A wave of often serious crime by former fighters in Liberia has alarmed police and welfare officials, who say the ex-combatants are going back to armed tactics for lack of the post-war psychological help and education they need. Many youthful Liberians have grown up with nothing but violence and often drugs during conflict.
With handpumps, latrines and the unimaginable luxury of electricity, the inhabitants of Cestos City in eastern Liberia are slowly rebuilding their ruined town under the shadow of epidemic illness. ''The war has destroyed everything we had,'' said Emmet Kay, looking around him at the barren landscape that used to be a large village.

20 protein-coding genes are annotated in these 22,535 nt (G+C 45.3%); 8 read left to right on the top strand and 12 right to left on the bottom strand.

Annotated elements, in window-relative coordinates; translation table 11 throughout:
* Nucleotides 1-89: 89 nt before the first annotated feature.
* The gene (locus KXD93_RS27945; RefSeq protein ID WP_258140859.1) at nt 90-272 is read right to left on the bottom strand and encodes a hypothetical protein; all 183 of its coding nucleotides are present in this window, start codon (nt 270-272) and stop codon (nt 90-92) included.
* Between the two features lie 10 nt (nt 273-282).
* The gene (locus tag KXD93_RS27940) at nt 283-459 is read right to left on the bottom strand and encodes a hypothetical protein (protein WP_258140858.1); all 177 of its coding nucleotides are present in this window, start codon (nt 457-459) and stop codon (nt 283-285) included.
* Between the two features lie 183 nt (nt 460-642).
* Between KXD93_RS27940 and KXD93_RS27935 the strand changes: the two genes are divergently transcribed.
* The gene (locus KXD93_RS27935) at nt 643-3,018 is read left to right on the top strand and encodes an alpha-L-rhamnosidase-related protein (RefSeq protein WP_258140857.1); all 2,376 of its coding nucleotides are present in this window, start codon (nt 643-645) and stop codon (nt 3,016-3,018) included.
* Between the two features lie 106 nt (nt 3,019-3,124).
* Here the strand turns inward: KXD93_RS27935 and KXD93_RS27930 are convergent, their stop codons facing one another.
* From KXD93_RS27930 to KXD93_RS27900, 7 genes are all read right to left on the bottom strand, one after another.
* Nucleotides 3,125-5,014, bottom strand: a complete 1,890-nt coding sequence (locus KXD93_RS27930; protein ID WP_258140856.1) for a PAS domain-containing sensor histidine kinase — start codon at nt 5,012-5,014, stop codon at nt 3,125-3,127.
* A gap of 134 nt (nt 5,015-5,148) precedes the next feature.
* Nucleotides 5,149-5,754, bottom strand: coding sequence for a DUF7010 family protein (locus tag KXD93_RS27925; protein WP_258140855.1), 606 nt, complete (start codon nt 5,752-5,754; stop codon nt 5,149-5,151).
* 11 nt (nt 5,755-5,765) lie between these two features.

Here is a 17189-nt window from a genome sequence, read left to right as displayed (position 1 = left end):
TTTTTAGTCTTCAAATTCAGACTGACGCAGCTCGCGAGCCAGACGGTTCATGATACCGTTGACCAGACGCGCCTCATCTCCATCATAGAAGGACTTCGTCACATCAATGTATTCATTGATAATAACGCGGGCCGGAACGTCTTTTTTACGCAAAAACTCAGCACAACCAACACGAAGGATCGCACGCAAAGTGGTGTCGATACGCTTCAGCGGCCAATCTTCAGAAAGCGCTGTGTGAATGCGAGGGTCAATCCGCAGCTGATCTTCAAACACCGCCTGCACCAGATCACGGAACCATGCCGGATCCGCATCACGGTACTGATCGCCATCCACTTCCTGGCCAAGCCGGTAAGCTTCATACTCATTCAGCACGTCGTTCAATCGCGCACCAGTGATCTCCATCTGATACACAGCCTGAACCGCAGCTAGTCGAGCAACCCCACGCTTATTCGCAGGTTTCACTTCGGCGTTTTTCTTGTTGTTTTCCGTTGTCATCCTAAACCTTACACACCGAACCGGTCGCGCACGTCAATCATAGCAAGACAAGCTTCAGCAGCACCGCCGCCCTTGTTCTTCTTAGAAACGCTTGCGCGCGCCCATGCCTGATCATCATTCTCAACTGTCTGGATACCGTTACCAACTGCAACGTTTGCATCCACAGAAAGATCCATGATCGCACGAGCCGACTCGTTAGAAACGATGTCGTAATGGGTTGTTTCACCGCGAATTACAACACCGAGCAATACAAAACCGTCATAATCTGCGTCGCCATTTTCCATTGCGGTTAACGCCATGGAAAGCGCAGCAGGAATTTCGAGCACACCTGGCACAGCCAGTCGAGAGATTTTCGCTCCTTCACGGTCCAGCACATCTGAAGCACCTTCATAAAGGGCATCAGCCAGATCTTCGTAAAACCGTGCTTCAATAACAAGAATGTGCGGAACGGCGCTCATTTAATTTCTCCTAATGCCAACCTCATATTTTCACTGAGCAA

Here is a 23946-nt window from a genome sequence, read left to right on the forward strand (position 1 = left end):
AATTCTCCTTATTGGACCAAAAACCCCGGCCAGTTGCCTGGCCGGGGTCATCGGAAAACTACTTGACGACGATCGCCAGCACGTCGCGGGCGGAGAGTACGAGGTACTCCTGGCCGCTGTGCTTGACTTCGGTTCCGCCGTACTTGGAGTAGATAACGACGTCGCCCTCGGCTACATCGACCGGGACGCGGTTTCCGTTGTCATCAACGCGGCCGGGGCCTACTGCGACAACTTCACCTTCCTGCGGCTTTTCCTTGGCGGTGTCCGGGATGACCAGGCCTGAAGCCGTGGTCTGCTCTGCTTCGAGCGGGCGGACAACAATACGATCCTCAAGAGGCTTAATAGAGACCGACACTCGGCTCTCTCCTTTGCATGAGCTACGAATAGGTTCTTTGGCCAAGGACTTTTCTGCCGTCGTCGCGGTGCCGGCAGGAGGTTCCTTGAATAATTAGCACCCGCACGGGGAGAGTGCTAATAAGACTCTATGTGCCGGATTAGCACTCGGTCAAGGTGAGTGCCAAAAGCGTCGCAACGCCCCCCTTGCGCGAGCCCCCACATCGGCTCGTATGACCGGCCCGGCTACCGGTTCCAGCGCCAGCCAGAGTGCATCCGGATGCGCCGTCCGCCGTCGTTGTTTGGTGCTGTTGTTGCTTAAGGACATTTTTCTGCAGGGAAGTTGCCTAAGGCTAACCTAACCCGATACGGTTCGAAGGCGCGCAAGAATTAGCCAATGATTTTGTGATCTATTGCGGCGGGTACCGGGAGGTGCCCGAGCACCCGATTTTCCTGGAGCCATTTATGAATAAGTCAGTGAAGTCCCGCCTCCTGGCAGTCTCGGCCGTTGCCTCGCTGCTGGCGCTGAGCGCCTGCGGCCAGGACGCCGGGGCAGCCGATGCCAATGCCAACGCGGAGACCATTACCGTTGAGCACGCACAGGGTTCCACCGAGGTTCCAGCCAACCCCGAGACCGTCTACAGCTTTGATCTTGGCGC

Liberia's security will remain precarious until concentrated efforts are made to disarm next-door Côte d'Ivoire, General Daniel Opande, the Kenyan military commander for the UN mission in the west African state, said. ''I can assure you that at the end of our mission in Liberia, we will have collected all the arms, but the country will remain at risk if in Ivory Coast the guns are still in the hands of the wrong people,'' said Opande.